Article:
His research on the reliability of space materials and structures against meteoroid impacts is also notable. He invented a number of full field optical diagnostic techniques, including the Coherent Gradient Sensor (CGS). By combining analytical models with the CGS measurements, Rosakis made influential advances to the mechanical reliability of microelectronic devices. He also applied the CGS technique, combined with high-speed photography, to evaluate the strength of metallic alloys, ceramics and polymers under impact, as well as to the study of micrometeorite impact on space structures.

rosakisRosakis also invented the fastest existing high-speed, full-field, microprobe infrared thermal camera (1 million frames/second), which provided the first full-field recording of the transient temperature field developed during dynamic localized shear deformation.

In addition to his research, Rosakis is an exceptional teacher and mentor to many students. “He has a unique way to bring any topic to life, however complex or mathematical it may be. He would break down the complex concepts into simple and elegant ideas without losing the rigor,” says Pradeep Guduru, Brown Professor of Engineering and a former student of Rosakis’.

At Caltech, Rosakis served as the Chair of the Division of Engineering and Applied Science, overseeing the largest of the six academic divisions at the institution (or more than a third of the Institute’s faculty and forty percent of the student and postdoctoral fellow population). Prior to this position, Rosakis served as the Director of the Graduate Aerospace Laboratories, which is the parent institution of NASA’s Jet Propulsion Laboratory.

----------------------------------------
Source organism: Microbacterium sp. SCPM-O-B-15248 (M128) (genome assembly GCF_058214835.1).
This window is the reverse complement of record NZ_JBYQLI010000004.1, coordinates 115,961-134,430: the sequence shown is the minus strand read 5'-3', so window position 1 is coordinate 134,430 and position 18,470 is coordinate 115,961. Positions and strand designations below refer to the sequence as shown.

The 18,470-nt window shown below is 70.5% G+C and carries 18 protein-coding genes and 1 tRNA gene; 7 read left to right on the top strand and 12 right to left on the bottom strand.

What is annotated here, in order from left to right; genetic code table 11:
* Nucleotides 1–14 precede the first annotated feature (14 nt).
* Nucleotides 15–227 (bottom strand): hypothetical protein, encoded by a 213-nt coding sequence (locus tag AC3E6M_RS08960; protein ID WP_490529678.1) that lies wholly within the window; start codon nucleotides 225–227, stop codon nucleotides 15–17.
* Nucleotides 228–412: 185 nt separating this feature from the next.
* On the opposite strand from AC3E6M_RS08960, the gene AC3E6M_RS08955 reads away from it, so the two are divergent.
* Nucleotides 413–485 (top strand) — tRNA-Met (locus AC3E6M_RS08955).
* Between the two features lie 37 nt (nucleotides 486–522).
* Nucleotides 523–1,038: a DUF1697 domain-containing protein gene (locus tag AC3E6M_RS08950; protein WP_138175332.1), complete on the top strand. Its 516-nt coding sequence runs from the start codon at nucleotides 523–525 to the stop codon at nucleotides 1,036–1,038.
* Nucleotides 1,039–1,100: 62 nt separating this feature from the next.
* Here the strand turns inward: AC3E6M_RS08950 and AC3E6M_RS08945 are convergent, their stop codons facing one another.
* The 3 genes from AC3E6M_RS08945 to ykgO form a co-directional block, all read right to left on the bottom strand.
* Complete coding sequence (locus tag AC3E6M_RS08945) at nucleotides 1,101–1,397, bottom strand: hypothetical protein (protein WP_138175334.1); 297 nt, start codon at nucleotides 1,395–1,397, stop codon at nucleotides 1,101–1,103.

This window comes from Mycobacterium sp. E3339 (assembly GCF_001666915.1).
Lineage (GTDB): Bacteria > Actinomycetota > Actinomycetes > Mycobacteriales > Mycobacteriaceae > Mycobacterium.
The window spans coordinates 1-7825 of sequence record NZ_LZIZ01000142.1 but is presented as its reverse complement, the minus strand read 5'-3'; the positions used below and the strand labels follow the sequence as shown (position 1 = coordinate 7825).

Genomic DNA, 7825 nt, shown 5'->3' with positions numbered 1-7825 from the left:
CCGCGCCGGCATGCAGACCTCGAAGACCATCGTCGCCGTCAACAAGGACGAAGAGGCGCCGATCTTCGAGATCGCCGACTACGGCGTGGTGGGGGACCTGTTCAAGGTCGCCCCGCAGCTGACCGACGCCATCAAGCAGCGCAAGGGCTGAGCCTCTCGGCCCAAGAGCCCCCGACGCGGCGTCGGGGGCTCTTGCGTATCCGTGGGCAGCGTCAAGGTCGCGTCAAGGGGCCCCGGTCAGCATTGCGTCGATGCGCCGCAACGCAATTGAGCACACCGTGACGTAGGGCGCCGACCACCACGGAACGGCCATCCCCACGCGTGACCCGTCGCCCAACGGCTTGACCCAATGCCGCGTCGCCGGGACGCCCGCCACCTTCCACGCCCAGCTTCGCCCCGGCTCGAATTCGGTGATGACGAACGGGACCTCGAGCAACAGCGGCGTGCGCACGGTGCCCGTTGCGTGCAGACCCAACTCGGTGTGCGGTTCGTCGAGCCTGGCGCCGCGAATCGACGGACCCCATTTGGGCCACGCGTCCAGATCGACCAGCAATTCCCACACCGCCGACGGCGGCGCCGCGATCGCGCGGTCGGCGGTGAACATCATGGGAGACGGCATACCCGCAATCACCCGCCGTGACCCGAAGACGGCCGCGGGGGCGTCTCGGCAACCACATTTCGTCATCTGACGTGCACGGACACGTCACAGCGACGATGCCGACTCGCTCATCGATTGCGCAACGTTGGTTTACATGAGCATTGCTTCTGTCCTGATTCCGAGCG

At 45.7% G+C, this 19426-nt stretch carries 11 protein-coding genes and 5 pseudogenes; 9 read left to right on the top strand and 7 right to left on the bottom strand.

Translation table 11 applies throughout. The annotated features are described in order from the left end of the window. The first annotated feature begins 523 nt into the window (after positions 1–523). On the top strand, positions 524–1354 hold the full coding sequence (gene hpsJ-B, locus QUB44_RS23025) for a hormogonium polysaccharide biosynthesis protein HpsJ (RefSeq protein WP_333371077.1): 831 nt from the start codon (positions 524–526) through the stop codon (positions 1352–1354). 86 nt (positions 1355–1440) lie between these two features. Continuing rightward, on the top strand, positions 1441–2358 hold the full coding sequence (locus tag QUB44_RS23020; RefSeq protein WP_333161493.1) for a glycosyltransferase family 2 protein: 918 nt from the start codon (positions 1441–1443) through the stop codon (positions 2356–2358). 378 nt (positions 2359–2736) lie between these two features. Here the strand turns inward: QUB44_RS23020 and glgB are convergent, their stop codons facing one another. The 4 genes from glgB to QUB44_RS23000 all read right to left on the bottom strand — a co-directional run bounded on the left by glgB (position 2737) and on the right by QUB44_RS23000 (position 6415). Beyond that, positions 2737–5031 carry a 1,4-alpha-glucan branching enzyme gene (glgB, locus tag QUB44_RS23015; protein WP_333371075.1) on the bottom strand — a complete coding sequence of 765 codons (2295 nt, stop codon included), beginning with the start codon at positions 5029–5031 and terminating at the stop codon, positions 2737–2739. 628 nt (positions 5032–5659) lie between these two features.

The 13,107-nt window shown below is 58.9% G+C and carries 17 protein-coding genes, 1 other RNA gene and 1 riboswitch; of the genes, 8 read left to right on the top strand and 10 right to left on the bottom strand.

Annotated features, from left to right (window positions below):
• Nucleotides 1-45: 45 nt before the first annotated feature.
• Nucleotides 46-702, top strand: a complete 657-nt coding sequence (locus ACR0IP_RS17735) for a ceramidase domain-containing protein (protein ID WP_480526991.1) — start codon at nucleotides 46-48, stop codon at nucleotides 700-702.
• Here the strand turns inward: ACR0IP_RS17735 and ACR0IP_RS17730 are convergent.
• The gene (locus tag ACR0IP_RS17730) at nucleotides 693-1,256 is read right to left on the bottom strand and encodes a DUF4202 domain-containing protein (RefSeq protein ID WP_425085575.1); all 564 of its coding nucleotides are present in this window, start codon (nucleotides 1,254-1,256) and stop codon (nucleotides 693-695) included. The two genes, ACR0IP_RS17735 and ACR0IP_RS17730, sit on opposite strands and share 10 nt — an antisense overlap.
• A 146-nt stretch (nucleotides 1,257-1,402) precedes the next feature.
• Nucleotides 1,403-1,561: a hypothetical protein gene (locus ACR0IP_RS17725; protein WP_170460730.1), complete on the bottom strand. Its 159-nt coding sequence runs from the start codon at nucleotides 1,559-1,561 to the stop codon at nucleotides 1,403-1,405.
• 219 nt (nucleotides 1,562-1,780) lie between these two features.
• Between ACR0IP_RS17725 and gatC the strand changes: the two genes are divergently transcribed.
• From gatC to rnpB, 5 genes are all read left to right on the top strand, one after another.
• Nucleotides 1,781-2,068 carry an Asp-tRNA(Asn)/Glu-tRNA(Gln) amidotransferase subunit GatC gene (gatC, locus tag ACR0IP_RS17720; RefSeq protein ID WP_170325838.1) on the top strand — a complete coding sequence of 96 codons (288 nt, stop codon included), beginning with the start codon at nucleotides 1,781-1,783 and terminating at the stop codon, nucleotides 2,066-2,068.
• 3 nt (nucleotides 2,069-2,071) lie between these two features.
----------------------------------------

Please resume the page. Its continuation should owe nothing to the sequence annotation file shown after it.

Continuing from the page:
Professional Distinctions

As a world-leading researcher, Rosakis has also received some of the highest professional distinctions awarded to an engineer. He was elected to the National Academy of Sciences in 2016, for his research interests “spanning a wide spectrum of length and time scales and range from the mechanics of earthquake seismology, to the physical processes involved in the catastrophic failure of aerospace materials, to the reliability of micro-electronic and opto-electronic structures and devices.” He is also a member of the National Academy of Engineering, a fellow of the American Academy of Arts and Sciences, the American Association for the Advancement of Science as well as five more National academies around the world.